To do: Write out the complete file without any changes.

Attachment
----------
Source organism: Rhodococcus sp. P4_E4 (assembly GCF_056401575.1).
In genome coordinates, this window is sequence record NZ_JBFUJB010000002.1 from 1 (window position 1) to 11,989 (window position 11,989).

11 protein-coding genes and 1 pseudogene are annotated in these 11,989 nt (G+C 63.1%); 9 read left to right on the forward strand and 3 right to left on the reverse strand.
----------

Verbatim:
Source organism: Rhodococcus sp. P4_E4 (assembly GCF_056401575.1).
In genome coordinates, this window is sequence record NZ_JBFUJB010000002.1 from 1 (window position 1) to 11,989 (window position 11,989).

11 protein-coding genes and 1 pseudogene are annotated in these 11,989 nt (G+C 63.1%); 9 read left to right on the forward strand and 3 right to left on the reverse strand.